California was a world leader in the fledgling wind- and solar-power industries in the 1980s but lost its position as Germany, Spain and China became prominent players. White says the Golden State is poised to recapture its trendsetting status.
But critics point to economically devastated Spain as the poster child for how governments fail when they try to act as the engine for creating a green tech industry and green jobs.
Spanish politicians globally lauded their intense efforts, then made numerous miscalculations. They offered too-generous public subsidies to green investors, for example, leaving government programs in fiscal tatters.
Major components of a statewide economic rebound, in White's view, would include California state colleges supplying trained young scientists and engineers to emerging industries, and the state hanging on to green manufacturing jobs.
But, he concedes, California faces key risks. One is the fact that California's global competitors are already heading in the same direction. "The big questions are, can we capture the manufacturing of solar panels and the rest, and where is this stuff going to be built?"
Jeffrey Richardson, co-founder of Imani Energy in Los Angeles, wants to build solar panels at a factory in South Los Angeles. He doesn’t want the green economy to bypass lower-income neighborhoods and communities of color — two voter groups that weren't too interested in the Proposition 23 ballot battle, which emerged as a partisan war largely limited to California's whiter, richer classes.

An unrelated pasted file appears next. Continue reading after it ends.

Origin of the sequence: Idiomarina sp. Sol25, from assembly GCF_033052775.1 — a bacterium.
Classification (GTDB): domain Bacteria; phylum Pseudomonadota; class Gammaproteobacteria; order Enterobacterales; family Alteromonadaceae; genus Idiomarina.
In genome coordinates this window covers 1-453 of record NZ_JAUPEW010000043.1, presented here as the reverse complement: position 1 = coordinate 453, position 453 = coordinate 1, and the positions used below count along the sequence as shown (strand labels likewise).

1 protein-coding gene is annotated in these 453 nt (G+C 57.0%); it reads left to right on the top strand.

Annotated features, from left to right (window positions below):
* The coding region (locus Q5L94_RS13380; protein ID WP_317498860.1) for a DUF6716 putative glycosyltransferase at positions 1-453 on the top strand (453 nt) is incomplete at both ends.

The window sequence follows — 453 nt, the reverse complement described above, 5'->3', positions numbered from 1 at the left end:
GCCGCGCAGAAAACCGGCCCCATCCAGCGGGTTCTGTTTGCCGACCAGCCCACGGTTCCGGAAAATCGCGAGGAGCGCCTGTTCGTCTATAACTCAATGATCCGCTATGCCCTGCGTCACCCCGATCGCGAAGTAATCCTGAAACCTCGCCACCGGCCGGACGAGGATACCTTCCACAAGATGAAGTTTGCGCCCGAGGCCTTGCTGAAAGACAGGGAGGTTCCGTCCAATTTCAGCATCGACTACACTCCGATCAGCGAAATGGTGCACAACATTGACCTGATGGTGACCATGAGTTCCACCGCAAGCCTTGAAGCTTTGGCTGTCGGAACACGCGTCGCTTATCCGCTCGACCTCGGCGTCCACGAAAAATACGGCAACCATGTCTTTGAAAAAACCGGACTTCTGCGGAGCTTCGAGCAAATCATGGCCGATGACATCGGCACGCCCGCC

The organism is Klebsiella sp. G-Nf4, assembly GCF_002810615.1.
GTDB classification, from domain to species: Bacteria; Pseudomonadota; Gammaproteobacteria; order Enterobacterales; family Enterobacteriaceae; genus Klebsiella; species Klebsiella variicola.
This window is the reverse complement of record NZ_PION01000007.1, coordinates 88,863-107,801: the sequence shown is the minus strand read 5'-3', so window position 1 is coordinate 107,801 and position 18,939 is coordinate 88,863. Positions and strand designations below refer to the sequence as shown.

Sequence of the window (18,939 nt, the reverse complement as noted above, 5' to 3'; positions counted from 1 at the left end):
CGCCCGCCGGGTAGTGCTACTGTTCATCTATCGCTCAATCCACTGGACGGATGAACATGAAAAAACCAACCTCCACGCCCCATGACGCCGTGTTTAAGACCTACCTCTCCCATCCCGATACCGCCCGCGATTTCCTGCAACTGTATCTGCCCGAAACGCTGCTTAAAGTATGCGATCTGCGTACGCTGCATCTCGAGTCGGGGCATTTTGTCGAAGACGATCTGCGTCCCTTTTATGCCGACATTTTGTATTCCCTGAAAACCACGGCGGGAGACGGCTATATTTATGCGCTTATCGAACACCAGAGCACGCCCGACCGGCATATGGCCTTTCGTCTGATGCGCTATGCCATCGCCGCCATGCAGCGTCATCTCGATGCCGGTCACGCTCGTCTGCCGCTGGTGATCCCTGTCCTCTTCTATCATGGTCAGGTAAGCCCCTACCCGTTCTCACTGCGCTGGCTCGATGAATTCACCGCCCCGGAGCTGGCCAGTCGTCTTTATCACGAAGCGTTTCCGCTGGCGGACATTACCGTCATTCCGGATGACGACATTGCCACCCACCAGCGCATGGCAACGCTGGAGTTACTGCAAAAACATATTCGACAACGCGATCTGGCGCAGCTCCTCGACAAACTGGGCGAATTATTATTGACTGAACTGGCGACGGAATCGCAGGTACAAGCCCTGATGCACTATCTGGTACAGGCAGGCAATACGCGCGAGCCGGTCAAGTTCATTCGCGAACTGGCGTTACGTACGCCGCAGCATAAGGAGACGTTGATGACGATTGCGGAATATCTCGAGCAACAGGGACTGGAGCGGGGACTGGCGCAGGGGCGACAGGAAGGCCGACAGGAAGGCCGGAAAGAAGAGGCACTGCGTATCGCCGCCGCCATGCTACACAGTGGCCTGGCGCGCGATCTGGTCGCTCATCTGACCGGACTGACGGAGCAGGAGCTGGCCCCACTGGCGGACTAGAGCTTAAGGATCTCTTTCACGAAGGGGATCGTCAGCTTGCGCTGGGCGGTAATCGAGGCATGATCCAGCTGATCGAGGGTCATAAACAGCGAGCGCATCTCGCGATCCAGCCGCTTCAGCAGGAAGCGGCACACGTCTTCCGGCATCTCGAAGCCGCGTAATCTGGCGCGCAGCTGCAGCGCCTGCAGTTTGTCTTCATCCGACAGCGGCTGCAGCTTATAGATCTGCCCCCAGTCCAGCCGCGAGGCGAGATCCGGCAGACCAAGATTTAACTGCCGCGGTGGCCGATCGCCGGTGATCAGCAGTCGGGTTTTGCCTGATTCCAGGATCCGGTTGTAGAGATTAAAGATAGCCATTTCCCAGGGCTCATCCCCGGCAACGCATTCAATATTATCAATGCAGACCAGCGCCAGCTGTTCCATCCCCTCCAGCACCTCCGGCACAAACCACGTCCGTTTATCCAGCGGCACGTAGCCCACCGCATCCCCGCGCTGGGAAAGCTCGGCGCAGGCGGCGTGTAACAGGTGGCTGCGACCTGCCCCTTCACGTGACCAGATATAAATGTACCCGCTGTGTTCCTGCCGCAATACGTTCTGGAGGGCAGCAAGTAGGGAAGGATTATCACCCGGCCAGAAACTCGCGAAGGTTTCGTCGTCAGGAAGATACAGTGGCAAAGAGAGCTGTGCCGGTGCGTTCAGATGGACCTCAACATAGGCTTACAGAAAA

"You need to create change where change is needed the most," he says, "so you have to start with poor people."
Richardson, who founded his company in 2008, is scouting for a factory location and seeking more investors but says Los Angeles City Hall could be "more business-friendly."
A former union organizer, Richardson says he's more than willing to work with unions. But he'll be seeking lower wages for his green workers.
Salaries need to be "balanced" so his company can effectively compete, for example, with foreign solar-panel manufacturers. "We completely support living-wage jobs and good benefits," Richardson says, "but there's cheap labor in China and elsewhere."
Environmentalists face their own dilemmas now that California's thicket of greenhouse–gas emissions rules under AB 32 are free to go into effect.
Marcia Hanscom, a Los Angeles–based wetlands activist and longtime environmentalist, says there are "big battles" inside the environmental movement over whether clean technology is, sometimes, "replacing one poison with another."
One example of the backlash is unfolding at Cape Cod, whose infamously left-leaning inhabitants, fishermen and wealthy citizenry have bitterly fought the nation's biggest wind farm in Nantucket Sound. And in Los Angeles, working-class and middle-class residents in the historically liberal enclave of Montecito Heights recently rose up against a large solar-panel array that, without warning, took over an empty hillside.